Access to this part of the mine was only reestablished about 6 months ago and already drill results as shown in the Slide 16 have defined and expanded a series of high-grade lenses extending from the 148 Zone along a strike length of 2,000 feet to the 160 Zone. High-grade lenses in the 148 Zone average over 10 feet in width and appear to persist further east to the 160 Zone. But also present in the 160 Zone are drill intervals up to 30 feet wide with good grade that may be amenable to more bulk mining methods. At San Sebastian, as shown in Slide 17, surface drilling is pushing hard to extend near-surface oxide mineralization along the El Toro Vein, which is about a mile and a half south southwest of the current line. The longitudinal shows the vein has a mineralized strike length of 5,000 feet and localized high-grade pods are located between the surface and 450 feet of depth.

There is a substantial increase in the width and grade of the vein, where a strong hanging-wall vein intersects the main El Toro Vein. Both veins remain open for expansion. Significantly, as shown in the cross-section in Slide 18, this hanging-wall vein appears high grade and merges with the main El Toro Vein at depth as well as along strike. Although both veins have additional exploration potential, the current combination and configuration of veins look attractive and are being evaluated for a number of mining scenarios. The El Toro area may provide an extension of oxide mine production past 2020. It's sometimes easy to forget about Greens Creek because it's so robust and dependable, but drilling continues to upgrade resources in the upper and central part of the mine, as seen in Slide 19. Recently exploration drilling has begun to evaluate extensions to the south.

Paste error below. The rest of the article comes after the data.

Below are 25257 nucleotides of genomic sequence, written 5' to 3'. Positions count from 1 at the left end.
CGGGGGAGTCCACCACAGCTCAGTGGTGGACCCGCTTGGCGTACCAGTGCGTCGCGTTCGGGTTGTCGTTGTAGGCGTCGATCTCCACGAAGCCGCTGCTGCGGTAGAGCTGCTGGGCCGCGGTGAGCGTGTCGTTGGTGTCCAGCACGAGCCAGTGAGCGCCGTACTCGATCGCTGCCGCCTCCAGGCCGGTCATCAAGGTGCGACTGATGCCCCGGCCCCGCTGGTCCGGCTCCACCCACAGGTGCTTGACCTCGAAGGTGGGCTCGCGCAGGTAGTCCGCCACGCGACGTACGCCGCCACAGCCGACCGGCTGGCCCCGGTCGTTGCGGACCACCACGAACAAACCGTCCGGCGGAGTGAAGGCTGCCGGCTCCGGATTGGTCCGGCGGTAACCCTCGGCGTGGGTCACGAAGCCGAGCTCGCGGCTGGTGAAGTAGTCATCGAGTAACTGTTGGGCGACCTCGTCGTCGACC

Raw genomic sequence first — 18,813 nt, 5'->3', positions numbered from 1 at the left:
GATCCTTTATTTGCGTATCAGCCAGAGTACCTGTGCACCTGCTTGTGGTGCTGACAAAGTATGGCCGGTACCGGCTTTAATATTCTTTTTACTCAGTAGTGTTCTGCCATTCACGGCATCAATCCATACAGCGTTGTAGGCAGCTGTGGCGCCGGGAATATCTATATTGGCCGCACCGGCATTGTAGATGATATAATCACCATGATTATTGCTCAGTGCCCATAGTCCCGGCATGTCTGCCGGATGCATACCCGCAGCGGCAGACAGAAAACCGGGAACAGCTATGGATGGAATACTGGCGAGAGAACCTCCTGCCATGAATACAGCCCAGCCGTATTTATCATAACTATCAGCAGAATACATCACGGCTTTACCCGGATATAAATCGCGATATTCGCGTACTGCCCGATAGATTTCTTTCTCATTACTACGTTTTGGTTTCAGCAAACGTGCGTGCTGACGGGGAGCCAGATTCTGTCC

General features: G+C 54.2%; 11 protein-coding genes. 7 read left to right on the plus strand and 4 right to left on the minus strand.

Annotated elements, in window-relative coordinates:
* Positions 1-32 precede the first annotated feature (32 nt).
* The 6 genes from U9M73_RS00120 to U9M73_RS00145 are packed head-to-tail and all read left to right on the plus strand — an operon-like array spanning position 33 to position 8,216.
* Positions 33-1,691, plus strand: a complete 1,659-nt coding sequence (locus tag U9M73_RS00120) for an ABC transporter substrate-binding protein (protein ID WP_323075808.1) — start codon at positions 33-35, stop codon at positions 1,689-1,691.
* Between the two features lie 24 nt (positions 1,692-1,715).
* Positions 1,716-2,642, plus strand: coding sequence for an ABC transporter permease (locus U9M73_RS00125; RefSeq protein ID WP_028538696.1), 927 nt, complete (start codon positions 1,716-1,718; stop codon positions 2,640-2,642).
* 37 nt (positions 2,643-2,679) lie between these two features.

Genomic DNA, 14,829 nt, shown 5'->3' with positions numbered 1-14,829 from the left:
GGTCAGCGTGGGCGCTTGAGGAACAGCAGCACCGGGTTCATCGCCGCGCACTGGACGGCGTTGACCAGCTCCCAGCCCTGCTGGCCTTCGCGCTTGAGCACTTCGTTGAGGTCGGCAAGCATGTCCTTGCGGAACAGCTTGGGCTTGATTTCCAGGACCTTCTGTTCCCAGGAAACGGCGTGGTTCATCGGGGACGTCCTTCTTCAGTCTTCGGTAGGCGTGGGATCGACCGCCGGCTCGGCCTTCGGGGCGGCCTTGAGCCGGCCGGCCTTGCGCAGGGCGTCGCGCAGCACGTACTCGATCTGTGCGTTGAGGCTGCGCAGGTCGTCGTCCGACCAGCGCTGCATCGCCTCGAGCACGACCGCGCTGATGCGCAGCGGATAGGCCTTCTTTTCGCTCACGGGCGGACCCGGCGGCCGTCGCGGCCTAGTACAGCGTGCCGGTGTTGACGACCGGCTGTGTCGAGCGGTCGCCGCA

The opportunity to continue to extend mine life at Greens Creek is readily apparent and some of the stronger trends are defined with the red arrows in the slide. Surface drilling has begun south of the Fire Creek Mine in the South Notice area to evaluate a series of strong geophysical targets that resemble the geophysical features of the veins already being mined. At the Hollister Mine important surface drilling is about to start as we begin drilling east of the current Hatter-Graben resource. We're confident we can make the Hatter-Graben substantially larger. This was recently reinforced by the discovery of outcrop a long trend over a mile east of the current Hatter resource, as seen in Slide 20 of a very prominent silicified dike with veins that are reminiscent of Hatter mineralization.